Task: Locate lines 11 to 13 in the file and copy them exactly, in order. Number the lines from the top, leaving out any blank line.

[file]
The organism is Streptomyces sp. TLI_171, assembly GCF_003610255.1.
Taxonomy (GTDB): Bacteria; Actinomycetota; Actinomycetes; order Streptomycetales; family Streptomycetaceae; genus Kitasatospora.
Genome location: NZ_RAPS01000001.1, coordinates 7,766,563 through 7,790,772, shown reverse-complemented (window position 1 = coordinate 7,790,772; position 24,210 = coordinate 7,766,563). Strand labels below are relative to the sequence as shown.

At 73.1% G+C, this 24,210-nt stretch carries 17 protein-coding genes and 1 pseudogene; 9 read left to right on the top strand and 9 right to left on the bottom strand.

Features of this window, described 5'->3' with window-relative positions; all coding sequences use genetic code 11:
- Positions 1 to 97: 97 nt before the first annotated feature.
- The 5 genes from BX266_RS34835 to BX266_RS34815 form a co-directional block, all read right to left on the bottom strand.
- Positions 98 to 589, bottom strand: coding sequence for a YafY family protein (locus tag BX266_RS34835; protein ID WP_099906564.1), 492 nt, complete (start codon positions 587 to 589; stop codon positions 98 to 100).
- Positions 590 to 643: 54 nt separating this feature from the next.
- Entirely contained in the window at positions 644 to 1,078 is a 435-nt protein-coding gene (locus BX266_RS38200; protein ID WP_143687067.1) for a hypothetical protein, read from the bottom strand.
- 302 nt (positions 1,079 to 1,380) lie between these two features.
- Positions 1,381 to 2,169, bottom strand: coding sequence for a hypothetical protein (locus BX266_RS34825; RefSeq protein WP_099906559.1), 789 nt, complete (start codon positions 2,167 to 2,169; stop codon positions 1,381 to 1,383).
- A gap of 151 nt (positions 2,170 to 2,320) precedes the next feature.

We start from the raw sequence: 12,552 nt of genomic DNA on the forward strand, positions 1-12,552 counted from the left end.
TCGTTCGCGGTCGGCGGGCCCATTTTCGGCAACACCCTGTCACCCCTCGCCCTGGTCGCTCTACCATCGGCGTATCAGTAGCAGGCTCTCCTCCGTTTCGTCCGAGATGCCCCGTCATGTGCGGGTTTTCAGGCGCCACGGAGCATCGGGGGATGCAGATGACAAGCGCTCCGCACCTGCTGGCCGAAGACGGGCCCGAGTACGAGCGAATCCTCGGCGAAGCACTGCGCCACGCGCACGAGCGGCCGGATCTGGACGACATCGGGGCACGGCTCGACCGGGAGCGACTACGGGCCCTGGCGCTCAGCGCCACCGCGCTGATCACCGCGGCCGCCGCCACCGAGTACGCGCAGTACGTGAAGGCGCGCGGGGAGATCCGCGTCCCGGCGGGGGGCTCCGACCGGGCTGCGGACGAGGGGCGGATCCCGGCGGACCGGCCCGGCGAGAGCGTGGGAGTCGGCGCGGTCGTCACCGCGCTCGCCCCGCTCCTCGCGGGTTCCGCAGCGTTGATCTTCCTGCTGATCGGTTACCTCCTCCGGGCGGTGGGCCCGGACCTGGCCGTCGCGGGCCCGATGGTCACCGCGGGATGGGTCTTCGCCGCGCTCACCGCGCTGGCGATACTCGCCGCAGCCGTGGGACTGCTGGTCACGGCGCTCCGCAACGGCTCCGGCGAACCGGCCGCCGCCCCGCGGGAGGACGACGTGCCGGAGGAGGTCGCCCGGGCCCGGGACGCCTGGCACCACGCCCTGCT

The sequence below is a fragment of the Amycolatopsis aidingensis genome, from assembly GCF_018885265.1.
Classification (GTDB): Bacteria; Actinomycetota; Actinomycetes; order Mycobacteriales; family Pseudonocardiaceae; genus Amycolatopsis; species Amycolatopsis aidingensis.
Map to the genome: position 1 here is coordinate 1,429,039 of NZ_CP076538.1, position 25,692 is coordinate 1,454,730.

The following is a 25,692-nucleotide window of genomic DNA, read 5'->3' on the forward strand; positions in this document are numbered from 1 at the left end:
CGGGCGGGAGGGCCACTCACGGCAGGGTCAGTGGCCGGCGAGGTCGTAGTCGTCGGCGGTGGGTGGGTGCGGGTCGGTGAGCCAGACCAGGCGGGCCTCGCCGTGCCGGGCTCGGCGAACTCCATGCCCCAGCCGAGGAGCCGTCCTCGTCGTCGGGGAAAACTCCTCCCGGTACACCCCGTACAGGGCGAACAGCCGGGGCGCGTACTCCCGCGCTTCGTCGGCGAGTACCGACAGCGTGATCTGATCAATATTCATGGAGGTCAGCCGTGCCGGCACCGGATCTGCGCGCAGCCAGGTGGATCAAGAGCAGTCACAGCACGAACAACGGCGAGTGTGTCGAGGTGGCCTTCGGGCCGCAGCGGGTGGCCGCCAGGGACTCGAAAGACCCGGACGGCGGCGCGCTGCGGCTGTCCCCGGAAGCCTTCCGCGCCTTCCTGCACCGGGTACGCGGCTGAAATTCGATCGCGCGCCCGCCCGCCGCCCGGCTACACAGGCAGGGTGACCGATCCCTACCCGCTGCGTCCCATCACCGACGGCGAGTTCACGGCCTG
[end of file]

- 302 nt (positions 1,079 to 1,380) lie between these two features.
- Positions 1,381 to 2,169, bottom strand: coding sequence for a hypothetical protein (locus BX266_RS34825; RefSeq protein WP_099906559.1), 789 nt, complete (start codon positions 2,167 to 2,169; stop codon positions 1,381 to 1,383).
- A gap of 151 nt (positions 2,170 to 2,320) precedes the next feature.